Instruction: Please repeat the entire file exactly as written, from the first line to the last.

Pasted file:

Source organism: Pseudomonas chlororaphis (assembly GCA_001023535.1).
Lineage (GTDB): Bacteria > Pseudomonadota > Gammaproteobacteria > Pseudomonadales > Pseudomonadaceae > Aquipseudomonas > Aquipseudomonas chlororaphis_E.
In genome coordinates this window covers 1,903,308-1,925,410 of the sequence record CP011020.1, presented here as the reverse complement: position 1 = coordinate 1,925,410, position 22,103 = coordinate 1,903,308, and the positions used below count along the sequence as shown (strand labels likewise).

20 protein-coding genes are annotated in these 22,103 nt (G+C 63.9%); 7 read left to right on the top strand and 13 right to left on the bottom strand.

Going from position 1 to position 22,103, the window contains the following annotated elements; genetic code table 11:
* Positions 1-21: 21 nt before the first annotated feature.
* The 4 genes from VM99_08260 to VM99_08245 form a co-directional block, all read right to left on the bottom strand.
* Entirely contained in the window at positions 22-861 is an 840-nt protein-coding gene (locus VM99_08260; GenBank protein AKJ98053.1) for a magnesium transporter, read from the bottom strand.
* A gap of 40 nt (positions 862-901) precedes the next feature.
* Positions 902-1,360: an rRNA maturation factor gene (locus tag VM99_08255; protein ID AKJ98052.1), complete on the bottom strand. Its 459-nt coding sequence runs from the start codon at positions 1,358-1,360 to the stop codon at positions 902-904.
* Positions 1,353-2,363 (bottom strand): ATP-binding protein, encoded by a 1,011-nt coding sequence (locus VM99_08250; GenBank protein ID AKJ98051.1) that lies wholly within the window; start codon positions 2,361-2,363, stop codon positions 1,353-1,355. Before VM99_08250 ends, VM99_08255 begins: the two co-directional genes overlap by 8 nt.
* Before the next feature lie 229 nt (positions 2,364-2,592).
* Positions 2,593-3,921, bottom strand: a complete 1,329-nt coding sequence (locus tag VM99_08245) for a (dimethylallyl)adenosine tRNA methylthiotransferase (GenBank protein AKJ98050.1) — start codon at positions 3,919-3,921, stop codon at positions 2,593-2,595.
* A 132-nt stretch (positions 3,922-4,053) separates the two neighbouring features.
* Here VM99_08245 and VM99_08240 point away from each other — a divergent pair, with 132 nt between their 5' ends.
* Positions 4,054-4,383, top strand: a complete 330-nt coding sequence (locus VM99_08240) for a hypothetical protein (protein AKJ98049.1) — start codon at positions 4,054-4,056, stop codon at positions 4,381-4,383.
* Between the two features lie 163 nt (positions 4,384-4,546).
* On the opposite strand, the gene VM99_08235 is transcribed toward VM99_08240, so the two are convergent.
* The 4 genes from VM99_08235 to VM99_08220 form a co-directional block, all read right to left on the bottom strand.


Source organism: Pseudomonas chlororaphis (assembly GCA_001023535.1).
Lineage (GTDB): Bacteria > Pseudomonadota > Gammaproteobacteria > Pseudomonadales > Pseudomonadaceae > Aquipseudomonas > Aquipseudomonas chlororaphis_E.
In genome coordinates this window covers 1,903,308-1,925,410 of the sequence record CP011020.1, presented here as the reverse complement: position 1 = coordinate 1,925,410, position 22,103 = coordinate 1,903,308, and the positions used below count along the sequence as shown (strand labels likewise).

20 protein-coding genes are annotated in these 22,103 nt (G+C 63.9%); 7 read left to right on the top strand and 13 right to left on the bottom strand.

Going from position 1 to position 22,103, the window contains the following annotated elements; genetic code table 11:
* Positions 1-21: 21 nt before the first annotated feature.
* The 4 genes from VM99_08260 to VM99_08245 form a co-directional block, all read right to left on the bottom strand.
* Entirely contained in the window at positions 22-861 is an 840-nt protein-coding gene (locus VM99_08260; GenBank protein AKJ98053.1) for a magnesium transporter, read from the bottom strand.
* A gap of 40 nt (positions 862-901) precedes the next feature.
* Positions 902-1,360: an rRNA maturation factor gene (locus tag VM99_08255; protein ID AKJ98052.1), complete on the bottom strand. Its 459-nt coding sequence runs from the start codon at positions 1,358-1,360 to the stop codon at positions 902-904.
* Positions 1,353-2,363 (bottom strand): ATP-binding protein, encoded by a 1,011-nt coding sequence (locus VM99_08250; GenBank protein ID AKJ98051.1) that lies wholly within the window; start codon positions 2,361-2,363, stop codon positions 1,353-1,355. Before VM99_08250 ends, VM99_08255 begins: the two co-directional genes overlap by 8 nt.
* Before the next feature lie 229 nt (positions 2,364-2,592).
* Positions 2,593-3,921, bottom strand: a complete 1,329-nt coding sequence (locus tag VM99_08245) for a (dimethylallyl)adenosine tRNA methylthiotransferase (GenBank protein AKJ98050.1) — start codon at positions 3,919-3,921, stop codon at positions 2,593-2,595.
* A 132-nt stretch (positions 3,922-4,053) separates the two neighbouring features.
* Here VM99_08245 and VM99_08240 point away from each other — a divergent pair, with 132 nt between their 5' ends.
* Positions 4,054-4,383, top strand: a complete 330-nt coding sequence (locus VM99_08240) for a hypothetical protein (protein AKJ98049.1) — start codon at positions 4,054-4,056, stop codon at positions 4,381-4,383.
* Between the two features lie 163 nt (positions 4,384-4,546).
* On the opposite strand, the gene VM99_08235 is transcribed toward VM99_08240, so the two are convergent.
* The 4 genes from VM99_08235 to VM99_08220 form a co-directional block, all read right to left on the bottom strand.